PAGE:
Leung Chun-ying (CY Leung)
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Raphael Wong (left) reports to the ICAC after filing a complaint against Leung Chun-ying based on accusations by Lew Mon-hung. Photo: David Wong

Stop trying to hound Leung out of office

Lau Nai-keung says a sore loser's complaints shouldn't be taken seriously

Hong Kong really is going backwards these days; there seems to be no moral ethics or sense of decency any more. Just look at the scandal brewing after Lew Mon-hung's attack on Chief Executive Leung Chun-ying.

Imagine if, during his election campaign, Barack Obama had told Hillary Rodham Clinton that, should he get elected as US president, he would invite her to be his secretary of state. Would anyone call that a bribe? Common sense would say it isn't. As a matter of fact, how could he assemble his team after the election if he was not forming it during the campaign?

Yet, this is the argument legislators are using and a complaint has now been filed with the Independent Commission Against Corruption following Lew's comments in a magazine article. Lew claimed that Leung lied over unauthorised structures at his home and also failed to honour a promise to appoint him to the Executive Council as a reward for his support during the election campaign.

Lawmakers have threatened to invoke the Powers and Privileges Ordinance to force Leung and Lew to testify.

Is all this really necessary, given the thus far unsubstantiated and uncorroborated allegations? Where will the media, our fourth estate, lead us now? Can you trust the judgment of some so-called legal experts? And will you vote for these lawmaker fools the next time, to make laws and decisions on your behalf? Will the ICAC continue to entertain these frivolous charges and turn itself into a political tool? What is happening to Hong Kong?

The reactions I got (admittedly from a somewhat biased sample) were that Leung made the right decision by not appointing Lew to the Exco. Since Lew gave his magazine interview, it has been revealed that he is on bail after being arrested in a separate ICAC case involving his listed company Pearl Oriental Oil. And reports claimed Lew sent a letter asking Leung to block the probe. He has also been axed from membership of the Chinese People's Political Consultative Conference.

So, really, it's irrelevant whether Leung actually made a promise to Lew about an Exco seat; even if he did, as a responsible chief executive, he should renege on it.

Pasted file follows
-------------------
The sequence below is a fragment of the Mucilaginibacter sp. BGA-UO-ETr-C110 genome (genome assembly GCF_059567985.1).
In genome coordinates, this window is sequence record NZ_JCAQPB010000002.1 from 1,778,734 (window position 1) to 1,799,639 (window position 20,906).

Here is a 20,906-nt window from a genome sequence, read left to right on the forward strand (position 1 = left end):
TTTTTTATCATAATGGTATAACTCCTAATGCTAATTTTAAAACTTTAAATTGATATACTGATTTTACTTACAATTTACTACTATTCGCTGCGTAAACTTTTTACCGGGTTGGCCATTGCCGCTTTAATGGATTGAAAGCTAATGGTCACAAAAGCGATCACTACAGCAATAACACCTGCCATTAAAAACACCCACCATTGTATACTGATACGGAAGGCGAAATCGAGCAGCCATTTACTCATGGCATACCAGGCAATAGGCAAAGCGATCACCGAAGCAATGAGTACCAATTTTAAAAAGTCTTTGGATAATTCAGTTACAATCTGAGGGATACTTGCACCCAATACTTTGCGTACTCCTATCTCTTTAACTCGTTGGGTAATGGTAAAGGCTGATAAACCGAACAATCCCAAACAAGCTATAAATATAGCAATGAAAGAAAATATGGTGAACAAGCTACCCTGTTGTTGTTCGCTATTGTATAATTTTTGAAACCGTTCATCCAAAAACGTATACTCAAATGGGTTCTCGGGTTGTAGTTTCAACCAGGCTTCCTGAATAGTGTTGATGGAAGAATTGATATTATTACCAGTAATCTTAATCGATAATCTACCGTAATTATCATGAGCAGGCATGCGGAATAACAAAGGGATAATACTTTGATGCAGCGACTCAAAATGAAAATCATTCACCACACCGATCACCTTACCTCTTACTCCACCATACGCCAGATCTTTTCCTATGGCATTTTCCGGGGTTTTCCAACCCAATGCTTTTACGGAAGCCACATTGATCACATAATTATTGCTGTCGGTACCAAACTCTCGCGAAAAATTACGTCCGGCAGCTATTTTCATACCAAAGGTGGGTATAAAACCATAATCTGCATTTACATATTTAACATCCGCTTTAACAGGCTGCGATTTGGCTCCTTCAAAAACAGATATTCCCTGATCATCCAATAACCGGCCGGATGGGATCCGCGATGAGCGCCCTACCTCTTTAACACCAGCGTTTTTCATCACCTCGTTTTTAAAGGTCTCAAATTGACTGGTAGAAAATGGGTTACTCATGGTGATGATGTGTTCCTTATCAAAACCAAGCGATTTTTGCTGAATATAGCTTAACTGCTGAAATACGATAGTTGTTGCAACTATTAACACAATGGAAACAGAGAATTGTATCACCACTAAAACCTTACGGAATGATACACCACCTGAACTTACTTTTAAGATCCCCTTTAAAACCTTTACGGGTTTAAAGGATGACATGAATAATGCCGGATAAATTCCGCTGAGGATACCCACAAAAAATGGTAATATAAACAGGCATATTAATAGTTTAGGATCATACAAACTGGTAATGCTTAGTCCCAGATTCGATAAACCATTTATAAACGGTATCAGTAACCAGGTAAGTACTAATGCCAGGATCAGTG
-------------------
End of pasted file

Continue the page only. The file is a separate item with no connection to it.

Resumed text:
However, I have known Leung since 1984 and it is just not in his character to pledge political favours. Making deals is what politicians in the West do. In that sense, Leung isn't a good politician; recent events have demonstrated this amply.

There is a lesson for us all in the Lew fiasco. In Western-style politics, show me a politician, and I will show you a liar - but that's alright, as long as he does his job for the people who elected him.

Here in Hong Kong, there are so many real issues crying out to be tackled that, even if Leung were a liar - as some of his obsessive opponents want us to believe - we should at least give him some room to perform the job he has been asked to do, after gaining his seat through an acknowledged process.

Right now, it's obvious that Leung and his team are not doing their job properly. But it's easy to say that; the entire administration has been under siege since even before it took office and officials have been busy defending themselves against one charge after another.

If the community continues to be duped into indulging in this meaningless game of unceasingly bullying Leung and his administration, we will all end up losers. Some people will follow in Lew's footsteps and become bad losers, and so will begin another loop in the vicious downward spiral, until we are all suffering in hell.

We have to seriously ask ourselves: is this what we want? If the answer is "no", then it's time to make a U-turn.

This article appeared in the South China Morning Post print edition as: No one benefits from this incessant hounding of Leung